Thu 21 Dec 2006
Filed under: Inside Burma,News
A hopeful Burmese migrant worker from Sagaing Division who paid a foreign employment agency to fly him to a job and a new life in Malaysia found himself still in Burma when he stepped from the plane. â€œWelcome to Nyaung Oo Airport,â€ read the sign that told him he was in Pagan, the Burmese tourist town, a long way from Malaysia.
Other job-seekers were told they had paid only for tickets â€œwithout seatâ€ and that only payment of a further 50,000 kyat (US $40) guaranteed a place on the plane.
The hard-luck stories were reported by the Rangoon-based weekly Khit Myanmar, and illustrate the extent of racketeering by shady employment agencies, both within Burma and based outside the country. Up to 200 employment agencies are reported to be operating in Burma, handling a flood of applications from job-seekers encouraged by a relaxation of passport and travel formalities.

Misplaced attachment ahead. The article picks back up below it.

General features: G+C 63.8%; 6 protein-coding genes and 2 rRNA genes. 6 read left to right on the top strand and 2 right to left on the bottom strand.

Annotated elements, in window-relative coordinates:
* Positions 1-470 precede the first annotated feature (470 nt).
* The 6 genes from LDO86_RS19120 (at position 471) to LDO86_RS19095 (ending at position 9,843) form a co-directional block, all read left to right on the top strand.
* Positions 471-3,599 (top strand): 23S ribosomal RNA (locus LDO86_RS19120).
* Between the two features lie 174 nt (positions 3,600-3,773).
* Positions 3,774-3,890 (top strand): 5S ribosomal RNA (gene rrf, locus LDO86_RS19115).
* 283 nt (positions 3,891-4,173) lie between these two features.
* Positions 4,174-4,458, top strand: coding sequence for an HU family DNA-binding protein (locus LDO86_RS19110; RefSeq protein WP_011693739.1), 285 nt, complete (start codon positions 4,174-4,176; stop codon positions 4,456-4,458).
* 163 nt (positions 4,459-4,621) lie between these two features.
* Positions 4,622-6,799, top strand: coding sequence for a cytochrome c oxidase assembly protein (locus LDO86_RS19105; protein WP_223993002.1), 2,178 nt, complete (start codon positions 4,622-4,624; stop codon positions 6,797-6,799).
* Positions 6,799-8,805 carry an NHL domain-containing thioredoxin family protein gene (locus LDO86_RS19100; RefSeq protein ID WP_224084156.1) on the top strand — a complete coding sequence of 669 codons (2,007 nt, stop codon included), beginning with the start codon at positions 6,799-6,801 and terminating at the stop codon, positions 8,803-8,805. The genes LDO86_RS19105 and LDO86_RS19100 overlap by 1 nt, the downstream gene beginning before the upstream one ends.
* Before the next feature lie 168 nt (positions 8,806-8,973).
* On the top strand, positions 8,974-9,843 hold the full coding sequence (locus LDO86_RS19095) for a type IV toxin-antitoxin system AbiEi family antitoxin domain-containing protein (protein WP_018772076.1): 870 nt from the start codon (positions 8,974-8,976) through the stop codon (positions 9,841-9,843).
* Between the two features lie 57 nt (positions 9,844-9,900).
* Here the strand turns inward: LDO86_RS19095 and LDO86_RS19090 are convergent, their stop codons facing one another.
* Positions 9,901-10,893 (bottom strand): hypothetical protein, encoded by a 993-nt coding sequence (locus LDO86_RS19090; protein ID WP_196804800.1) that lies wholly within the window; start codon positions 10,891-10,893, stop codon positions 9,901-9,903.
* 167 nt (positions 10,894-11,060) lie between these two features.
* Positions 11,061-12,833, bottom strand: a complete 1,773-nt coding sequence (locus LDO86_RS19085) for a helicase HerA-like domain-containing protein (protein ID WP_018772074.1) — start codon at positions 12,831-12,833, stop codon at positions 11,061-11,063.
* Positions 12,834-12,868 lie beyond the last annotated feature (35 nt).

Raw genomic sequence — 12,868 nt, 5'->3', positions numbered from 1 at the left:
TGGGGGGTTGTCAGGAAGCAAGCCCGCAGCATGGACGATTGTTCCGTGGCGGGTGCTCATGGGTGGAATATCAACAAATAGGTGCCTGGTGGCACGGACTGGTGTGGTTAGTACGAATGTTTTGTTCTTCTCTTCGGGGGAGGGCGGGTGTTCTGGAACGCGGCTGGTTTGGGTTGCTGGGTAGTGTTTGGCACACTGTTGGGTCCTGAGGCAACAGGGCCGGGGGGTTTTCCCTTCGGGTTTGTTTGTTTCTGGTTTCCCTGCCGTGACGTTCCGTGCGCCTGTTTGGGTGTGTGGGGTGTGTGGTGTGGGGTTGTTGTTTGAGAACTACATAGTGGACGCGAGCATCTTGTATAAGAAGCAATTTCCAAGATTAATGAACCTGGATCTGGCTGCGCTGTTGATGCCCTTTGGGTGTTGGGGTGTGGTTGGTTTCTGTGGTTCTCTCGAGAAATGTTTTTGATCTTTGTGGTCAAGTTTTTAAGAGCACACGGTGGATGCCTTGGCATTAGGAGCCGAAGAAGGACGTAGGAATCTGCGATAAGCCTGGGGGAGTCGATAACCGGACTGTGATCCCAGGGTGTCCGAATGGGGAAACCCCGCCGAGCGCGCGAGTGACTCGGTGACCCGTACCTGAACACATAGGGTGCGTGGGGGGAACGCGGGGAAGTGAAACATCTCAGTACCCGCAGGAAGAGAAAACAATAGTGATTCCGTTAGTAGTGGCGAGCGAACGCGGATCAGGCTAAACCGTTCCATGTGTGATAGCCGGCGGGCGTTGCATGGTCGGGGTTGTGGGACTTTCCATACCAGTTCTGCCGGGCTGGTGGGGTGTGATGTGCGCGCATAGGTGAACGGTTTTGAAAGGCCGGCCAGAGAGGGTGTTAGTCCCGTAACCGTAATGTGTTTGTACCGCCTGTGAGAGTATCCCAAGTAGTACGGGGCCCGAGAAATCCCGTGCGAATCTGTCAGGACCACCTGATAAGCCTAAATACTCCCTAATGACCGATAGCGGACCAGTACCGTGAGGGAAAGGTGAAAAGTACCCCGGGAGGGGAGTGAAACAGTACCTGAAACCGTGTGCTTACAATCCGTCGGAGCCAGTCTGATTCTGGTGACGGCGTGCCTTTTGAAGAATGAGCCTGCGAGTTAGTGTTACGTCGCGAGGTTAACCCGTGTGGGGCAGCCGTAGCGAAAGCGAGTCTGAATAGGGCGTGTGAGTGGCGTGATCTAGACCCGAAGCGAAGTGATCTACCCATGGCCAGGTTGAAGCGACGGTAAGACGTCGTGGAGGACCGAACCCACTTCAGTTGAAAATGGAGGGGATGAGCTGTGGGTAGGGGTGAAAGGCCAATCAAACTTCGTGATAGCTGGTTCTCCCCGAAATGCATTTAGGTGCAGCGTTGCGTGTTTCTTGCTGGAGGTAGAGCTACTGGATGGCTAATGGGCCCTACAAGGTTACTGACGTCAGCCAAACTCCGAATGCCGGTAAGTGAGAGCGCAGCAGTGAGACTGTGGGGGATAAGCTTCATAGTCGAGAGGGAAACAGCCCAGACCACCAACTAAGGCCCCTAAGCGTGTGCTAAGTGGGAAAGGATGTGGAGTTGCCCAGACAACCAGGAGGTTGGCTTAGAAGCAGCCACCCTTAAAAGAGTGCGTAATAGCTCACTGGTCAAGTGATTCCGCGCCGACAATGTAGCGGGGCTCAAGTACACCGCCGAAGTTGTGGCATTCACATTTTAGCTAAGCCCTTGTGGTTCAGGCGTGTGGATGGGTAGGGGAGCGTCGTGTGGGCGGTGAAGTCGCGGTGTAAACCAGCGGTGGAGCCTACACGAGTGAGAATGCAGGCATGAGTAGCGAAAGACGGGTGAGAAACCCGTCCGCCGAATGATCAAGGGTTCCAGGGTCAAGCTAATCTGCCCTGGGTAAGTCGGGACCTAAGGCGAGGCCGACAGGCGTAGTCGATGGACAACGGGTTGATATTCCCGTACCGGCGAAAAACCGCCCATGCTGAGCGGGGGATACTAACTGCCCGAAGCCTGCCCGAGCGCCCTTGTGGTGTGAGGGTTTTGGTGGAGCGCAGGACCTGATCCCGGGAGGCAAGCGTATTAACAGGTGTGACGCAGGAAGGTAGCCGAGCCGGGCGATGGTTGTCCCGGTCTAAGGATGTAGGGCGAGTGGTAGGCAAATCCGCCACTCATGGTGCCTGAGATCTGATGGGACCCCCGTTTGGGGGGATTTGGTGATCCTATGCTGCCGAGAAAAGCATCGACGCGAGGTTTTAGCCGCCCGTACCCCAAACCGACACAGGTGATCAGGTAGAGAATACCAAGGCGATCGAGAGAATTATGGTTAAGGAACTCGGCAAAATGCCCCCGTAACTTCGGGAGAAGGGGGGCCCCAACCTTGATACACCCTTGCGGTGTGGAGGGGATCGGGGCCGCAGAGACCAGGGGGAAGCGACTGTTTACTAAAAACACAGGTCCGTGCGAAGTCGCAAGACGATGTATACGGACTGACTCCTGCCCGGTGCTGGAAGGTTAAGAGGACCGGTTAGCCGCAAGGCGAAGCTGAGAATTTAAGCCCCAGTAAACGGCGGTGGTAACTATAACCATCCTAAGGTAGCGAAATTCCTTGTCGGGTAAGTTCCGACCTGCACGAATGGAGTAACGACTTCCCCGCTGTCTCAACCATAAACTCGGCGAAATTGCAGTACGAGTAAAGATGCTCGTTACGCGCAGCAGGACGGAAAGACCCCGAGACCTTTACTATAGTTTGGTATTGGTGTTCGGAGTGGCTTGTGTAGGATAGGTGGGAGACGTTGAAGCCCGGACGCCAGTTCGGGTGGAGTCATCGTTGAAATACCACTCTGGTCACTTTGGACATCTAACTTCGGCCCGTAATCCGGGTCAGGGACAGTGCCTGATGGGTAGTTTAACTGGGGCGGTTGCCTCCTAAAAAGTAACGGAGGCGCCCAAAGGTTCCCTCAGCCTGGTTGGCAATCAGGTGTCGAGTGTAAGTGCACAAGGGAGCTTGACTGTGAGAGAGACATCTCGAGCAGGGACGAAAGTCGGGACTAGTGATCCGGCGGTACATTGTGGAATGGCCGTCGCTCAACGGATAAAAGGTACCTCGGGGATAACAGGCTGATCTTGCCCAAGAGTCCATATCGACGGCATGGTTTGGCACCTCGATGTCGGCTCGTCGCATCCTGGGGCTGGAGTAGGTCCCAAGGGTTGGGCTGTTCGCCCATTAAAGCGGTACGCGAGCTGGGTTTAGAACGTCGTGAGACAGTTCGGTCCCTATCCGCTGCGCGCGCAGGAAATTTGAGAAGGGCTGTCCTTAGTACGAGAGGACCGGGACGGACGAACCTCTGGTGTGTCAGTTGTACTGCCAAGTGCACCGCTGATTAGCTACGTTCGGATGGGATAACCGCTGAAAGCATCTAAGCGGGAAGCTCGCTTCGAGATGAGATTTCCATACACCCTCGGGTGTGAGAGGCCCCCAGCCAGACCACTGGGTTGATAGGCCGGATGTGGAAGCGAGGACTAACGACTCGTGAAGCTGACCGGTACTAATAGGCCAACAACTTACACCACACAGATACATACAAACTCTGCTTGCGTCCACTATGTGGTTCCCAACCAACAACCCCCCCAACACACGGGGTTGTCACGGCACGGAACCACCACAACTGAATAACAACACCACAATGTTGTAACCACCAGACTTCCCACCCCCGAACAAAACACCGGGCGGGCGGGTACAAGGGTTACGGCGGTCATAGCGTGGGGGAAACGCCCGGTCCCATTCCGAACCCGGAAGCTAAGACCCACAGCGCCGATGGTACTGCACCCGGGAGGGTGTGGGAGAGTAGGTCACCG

One employment agency, PM Company, owned by a retired military official and which also operates as an export-import enterprise, is named in a joint complaint by 51 job-seekers who say they paid the firm a total of 70 million kyats ($ 56,680) for jobs in Japan that never materialized. Their letter of complaint-a copy of which was obtained by The Irrawaddy-was filed with the Ministry of Home Affairs, and charges that six months after parting with their money the promised jobs remain just that-promises.
A PM Company official confirmed to The Irrawaddy that complaints had been filed, but said 20 of the complainants had been refunded their money and efforts were still being made to place the others in jobs in Japan.
A Khit Myanmar staff member, requesting anonymity, told The Irrawaddy that similar cases were commonplace in Burma, with most victims being promised jobs in Malaysia, Japan and South Korea, but official censorship prevented investigative reporting of racketeering.
The official Burmese regime standpoint is to claim success with its employment policies. Deputy Minister for Labor Maj-Gen Aung Kyi told a press conference on December 17 that â€œemployment opportunitiesâ€ had more than doubled since 1988-89.
Aung Kyi told reporters Burma’s workforce had increased in the current year to more than 34.7 million. At the same time, licenses had been granted to 70 overseas employment agencies, resulting in 28,689 job vacancies in14 countries.